VET 225 Pain Management and Analgesia

The issues and fundamentals of pain management are presented through the use of lecture, discussion and laboratory.  An integrated approach is utilized, with emphasis on the ethics of pain management in animals.  The physiology and biochemistry of pain and pain control will be explored.  The role of the technician in detecting, assessing, reporting and managing pain is stressed. Three credit hours. Prerequisites: VET 101, VET 180, and BIO 172.

VET 227 Surgical Nursing and Anesthesia

The student becomes familiar with surgical theory and techniques.  Topics include pre-operative theory and post operative patient care, aseptic technique and materials and instruments used in various surgical procedures.  Different types of sterilization processes and the care of surgical instruments are practiced.  Anesthesiology includes the actions and uses of pre-anesthetic drugs as well as that of intravenous, intramuscular and inhalation anesthetics.  Special emphasis is placed on monitoring the patient while under any type of anesthesia. Four credit hours. Prerequisites: VET 203 and VET 207.

VET 239 Veterinary Dentistry: Principles, Practices and Radiography

The fundamentals of veterinary dentistry are presented through the use of lecture and laboratory hands-on instruction.  Emphasis is on the role of the veterinary technician in a small animal practice in providing dental services and client education.  In-depth study of the oral cavity is combined with practical and clinical applications to present-day treatments and radiography.  Understanding of common dental disease and the role of the veterinary technician in its treatment and prevention is stressed.  Techniques for patent positioning and radiographic exposure will be covered. Three credit hours. Prerequisites: VET 227

VET 243 Small Animal Emergency and Critical Care

An overview approach in examining the physiology, treatment and care of emergency and critical care cases seen in practice.  Physical findings, appropriate diagnostic testing, initial treatment, appropriate monitoring and follow-up are emphasized.  All body systems are covered.  Hematologic, toxicologic and thermal emergencies are also explored, as well as shock, anesthetic emergencies and allergic reactions, which are pansystemic.  Clinical cases will be utilized in the course of study. Three credit hours Prerequisites: VET 227.

VET 249 Clinical Experiences I

Each student spends a minimum of 240 hours observing and performing the tasks of a Veterinary Technician at an animal facility in such areas as surgery, anesthesia, treatment, radiology, laboratory and general facility operations.  The primary objective is to introduce the concepts of veterinary medicine and the duties and responsibilities of a Veterinary Technician by seeing and participating in actual cases.  The student should become familiar with and appreciate the role of the Veterinary Technician in a practical, applied atmosphere. Prerequisites: VET 101, BIO 172, and GEN 131. Three credit hours. Offered as needed. Note: There may be one or two mandatory wet labs, associated with this course that falls outside of normal class meeting time.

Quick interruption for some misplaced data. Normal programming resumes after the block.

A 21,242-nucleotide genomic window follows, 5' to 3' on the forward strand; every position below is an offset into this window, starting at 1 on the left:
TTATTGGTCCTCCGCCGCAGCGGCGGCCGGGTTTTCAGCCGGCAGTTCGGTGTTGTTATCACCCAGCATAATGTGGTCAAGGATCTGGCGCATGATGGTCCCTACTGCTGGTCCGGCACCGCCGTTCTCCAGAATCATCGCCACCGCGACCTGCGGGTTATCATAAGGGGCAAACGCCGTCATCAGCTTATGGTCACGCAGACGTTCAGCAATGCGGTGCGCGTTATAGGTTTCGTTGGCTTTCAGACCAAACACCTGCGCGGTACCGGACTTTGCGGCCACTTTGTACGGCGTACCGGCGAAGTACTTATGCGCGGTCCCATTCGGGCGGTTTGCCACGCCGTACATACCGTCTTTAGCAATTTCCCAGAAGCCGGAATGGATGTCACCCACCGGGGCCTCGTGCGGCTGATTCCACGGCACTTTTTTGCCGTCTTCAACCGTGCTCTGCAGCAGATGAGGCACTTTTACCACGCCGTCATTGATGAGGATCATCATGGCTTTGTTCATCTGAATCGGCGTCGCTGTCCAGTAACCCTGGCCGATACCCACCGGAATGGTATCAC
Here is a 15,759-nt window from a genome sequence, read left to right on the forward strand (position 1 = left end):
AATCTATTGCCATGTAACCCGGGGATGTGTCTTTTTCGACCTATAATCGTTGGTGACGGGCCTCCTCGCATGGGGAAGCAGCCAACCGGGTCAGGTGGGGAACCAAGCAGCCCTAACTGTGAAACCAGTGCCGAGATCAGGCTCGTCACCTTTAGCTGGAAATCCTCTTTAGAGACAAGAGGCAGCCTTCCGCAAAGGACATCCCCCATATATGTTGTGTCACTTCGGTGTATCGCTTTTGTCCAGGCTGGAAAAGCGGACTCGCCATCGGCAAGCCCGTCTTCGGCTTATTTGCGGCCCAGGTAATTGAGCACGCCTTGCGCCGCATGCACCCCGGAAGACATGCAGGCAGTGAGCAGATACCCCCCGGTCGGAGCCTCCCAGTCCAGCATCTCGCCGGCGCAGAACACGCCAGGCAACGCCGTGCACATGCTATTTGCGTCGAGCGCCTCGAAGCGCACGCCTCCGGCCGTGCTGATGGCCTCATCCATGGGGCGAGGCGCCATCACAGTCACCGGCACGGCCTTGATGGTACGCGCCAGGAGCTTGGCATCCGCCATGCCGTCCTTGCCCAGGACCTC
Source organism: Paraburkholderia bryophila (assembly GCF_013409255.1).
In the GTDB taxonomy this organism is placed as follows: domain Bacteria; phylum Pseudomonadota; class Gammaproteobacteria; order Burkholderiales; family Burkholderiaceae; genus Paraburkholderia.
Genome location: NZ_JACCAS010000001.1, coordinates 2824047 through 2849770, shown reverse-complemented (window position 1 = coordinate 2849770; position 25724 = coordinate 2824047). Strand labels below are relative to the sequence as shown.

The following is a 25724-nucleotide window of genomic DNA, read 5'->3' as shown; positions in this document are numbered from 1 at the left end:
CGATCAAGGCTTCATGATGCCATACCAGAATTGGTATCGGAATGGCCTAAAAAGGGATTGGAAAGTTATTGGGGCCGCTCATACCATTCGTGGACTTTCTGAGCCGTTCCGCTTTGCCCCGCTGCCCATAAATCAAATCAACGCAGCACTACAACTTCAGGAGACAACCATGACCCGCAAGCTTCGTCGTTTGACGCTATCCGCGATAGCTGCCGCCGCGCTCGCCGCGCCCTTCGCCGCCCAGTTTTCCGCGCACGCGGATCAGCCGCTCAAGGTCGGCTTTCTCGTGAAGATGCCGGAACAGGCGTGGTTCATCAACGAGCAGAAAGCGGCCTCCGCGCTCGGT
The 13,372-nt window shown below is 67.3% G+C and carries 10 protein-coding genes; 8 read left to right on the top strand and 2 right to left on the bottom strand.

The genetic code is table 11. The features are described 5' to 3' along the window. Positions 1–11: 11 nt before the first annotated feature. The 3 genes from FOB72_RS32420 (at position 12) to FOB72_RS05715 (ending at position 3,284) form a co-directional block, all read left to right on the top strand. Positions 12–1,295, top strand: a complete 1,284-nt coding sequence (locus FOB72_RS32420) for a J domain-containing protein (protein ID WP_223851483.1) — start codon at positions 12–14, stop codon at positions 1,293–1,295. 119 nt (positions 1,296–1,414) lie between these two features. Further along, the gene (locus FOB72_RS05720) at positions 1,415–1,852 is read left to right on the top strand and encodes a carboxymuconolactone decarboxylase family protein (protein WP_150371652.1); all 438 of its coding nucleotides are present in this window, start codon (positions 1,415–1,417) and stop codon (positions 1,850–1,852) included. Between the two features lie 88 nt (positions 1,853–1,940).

VET 250 Clinical Experiences II

Each student spends a minimum of 240 hours observing and performing the tasks of a Veterinary Technician at an animal facility in such areas as surgery, anesthesia, treatment, radiology, laboratory and general facility operations.  The primary objective is to introduce the concepts of veterinary medicine and the duties and responsibilities of a Veterinary Technician by seeing and participating in actual cases.  The student should become familiar with and appreciate the role of the Veterinary Technician in a practical, applied atmosphere. Prerequisites: VET 101, BIO 172, and GEN 131. Three credit hours. Offered as needed. Note: There may be one or two mandatory wet labs, associated with this course that falls outside of normal class meeting time.

VET 251 Clinical Case Study 1: Wellness and Preventative Medicine

This is the first course in a series of 7 Clinical Case Applications.  Health and wellness will be discussed from the perspective of preventive medicine.  The importance of medical history, physical examination and accurate medical record keeping will be stressed.  Wellness programs for dogs, cats, horses and ruminants will be described, including vaccination protocols, parasite prevention and control, grooming, dentistry, routine diagnostic procedures and surgeries, and behavior training.  The importance of nutrition in maintaining health will be discussed.  Note: There may be one or two mandatory wet labs, associated with this course that falls outside of normal class meeting time. Prerequisites: VET 101 Introduction to Veterinary Technology, BIO 172 Comparative Anatomy and Physiology for Veterinary Science, GEN 131 Critical Thinking and Health Sciences. Four credit hours. Offered as needed.

 

VET 252 Clinical Case Study 2: Integument, Wound Healing and the Musculoskeletal System

This is the second course in a series of 7 Clinical Case Applications. This course covers the veterinary technician’s role in managing acute and chronic integument and musculoskeletal system abnormalities including wound care and healing in large and small animals. Case studies will incorporate the techniques and skills required for the Veterinary Technician to perform relevant procedures as determined by the Veterinarian. Basic principles of radiography will be explored emphasizing radiology of the skeletal system. Appropriate pharmacologic agents and alternative medicine treatment modalities for the musculoskeletal system and integument will be covered. Note: There may be one or two mandatory wet labs, associated with this course that falls outside of normal class meeting time. Anesthesia will be introduced, with emphasis on inhalant anesthetics and anesthetics equipment. Prerequisites: VET 101 Introduction to Veterinary Technology, BIO 172 Comparative Anatomy and Physiology for Veterinary Science, GEN 131 Critical Thinking and Health Sciences. Four credit hours. Offered as needed.